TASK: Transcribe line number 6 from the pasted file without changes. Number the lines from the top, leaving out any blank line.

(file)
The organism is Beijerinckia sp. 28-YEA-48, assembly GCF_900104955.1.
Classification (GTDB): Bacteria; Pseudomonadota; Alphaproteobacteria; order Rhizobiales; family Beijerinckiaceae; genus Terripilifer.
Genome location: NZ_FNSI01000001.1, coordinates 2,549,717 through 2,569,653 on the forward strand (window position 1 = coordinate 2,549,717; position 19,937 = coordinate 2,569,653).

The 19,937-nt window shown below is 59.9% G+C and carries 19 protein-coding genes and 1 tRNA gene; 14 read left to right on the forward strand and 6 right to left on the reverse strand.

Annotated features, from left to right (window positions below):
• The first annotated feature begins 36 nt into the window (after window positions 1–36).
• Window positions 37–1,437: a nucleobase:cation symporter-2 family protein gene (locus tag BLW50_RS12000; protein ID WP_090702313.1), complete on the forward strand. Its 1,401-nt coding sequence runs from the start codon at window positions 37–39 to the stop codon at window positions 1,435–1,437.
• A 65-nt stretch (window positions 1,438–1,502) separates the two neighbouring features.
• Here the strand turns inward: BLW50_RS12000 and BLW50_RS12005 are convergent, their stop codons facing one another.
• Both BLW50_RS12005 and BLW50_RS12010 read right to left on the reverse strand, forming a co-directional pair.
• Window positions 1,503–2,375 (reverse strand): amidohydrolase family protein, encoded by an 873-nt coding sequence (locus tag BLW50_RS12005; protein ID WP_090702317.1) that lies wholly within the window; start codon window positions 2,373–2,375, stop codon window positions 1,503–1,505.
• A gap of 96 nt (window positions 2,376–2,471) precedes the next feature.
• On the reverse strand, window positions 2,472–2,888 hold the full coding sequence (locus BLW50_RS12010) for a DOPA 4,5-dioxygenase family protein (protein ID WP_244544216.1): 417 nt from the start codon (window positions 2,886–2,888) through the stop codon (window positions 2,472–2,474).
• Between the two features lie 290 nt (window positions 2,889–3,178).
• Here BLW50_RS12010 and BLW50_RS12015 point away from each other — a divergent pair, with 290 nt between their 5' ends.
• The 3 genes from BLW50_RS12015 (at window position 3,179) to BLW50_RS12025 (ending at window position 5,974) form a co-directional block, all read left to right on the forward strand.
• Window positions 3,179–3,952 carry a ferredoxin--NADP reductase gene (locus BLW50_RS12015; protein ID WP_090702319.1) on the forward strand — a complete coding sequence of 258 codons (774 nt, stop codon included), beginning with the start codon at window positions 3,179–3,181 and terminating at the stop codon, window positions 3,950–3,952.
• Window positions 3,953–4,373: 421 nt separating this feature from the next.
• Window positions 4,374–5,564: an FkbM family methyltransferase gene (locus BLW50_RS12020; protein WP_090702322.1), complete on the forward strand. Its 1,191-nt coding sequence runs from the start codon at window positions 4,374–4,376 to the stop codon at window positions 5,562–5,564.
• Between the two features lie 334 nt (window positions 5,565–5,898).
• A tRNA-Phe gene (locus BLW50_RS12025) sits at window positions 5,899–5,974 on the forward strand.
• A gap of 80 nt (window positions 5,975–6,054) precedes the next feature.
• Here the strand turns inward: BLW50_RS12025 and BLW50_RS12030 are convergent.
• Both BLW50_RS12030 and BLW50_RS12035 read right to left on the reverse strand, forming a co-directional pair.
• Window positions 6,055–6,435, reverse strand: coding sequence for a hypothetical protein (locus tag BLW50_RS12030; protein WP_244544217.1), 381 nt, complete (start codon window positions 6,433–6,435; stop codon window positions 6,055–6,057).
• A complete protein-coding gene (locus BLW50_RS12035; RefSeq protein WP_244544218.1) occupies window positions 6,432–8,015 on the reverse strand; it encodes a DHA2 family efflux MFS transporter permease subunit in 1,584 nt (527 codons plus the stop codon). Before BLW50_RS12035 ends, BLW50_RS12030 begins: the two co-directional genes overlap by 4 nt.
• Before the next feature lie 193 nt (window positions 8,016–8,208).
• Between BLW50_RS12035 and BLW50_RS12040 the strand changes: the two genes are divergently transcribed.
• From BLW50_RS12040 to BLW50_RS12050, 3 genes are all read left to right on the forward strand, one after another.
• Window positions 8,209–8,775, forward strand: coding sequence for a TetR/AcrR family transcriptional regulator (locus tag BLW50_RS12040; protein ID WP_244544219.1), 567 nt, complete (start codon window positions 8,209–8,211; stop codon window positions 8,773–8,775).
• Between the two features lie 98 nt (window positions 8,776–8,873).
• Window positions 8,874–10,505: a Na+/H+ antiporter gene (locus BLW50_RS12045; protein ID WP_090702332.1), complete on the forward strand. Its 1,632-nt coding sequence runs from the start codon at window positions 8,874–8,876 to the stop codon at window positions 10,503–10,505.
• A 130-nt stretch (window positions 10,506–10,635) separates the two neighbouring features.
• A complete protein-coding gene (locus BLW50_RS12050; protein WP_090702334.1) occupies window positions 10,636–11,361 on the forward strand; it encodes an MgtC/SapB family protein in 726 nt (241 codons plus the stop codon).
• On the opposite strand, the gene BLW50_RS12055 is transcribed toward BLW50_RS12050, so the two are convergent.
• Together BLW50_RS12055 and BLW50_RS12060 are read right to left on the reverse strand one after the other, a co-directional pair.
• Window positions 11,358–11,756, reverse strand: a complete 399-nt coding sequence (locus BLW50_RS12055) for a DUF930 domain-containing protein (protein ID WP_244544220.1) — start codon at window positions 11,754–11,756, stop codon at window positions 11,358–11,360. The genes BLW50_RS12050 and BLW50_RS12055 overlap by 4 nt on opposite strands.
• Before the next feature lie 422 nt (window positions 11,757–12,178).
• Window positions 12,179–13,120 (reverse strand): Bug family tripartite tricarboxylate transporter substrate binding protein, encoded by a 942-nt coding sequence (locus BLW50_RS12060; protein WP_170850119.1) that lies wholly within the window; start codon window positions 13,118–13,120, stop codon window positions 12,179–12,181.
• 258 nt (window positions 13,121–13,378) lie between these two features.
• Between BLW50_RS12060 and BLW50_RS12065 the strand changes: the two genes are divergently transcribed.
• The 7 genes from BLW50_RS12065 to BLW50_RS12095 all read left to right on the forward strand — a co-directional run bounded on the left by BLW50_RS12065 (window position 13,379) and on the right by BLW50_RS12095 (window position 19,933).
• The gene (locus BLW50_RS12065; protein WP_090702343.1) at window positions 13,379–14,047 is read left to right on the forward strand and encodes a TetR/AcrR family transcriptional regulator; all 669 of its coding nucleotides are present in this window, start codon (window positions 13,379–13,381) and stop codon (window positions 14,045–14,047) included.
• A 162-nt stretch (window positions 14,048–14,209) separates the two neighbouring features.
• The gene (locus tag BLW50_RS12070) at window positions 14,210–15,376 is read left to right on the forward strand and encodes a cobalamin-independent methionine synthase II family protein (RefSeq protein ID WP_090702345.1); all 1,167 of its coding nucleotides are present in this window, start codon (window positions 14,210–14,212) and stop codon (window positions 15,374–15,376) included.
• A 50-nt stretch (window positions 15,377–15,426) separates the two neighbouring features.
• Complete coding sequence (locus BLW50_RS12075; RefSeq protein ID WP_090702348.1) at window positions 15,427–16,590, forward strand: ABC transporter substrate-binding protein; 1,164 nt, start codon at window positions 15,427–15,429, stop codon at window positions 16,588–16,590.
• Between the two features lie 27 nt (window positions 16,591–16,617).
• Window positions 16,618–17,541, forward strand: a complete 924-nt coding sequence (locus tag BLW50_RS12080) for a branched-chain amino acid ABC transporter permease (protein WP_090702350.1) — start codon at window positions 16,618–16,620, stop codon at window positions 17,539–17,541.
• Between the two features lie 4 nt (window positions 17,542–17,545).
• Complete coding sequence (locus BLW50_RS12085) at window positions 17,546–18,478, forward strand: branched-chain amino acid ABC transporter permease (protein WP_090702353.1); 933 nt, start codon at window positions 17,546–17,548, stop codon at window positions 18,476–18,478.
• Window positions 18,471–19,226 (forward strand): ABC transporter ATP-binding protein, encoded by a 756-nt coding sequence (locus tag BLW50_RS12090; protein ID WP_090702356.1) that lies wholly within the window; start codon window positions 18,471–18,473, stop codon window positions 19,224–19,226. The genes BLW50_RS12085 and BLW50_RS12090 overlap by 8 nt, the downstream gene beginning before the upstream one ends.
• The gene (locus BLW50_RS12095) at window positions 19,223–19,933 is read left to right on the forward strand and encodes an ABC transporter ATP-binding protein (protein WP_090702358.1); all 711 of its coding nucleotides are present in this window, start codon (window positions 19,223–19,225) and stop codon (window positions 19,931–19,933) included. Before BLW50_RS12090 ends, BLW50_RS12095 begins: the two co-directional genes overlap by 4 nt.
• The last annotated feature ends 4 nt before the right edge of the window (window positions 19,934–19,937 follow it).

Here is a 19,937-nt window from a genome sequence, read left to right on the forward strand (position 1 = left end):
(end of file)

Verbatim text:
• The first annotated feature begins 36 nt into the window (after window positions 1–36).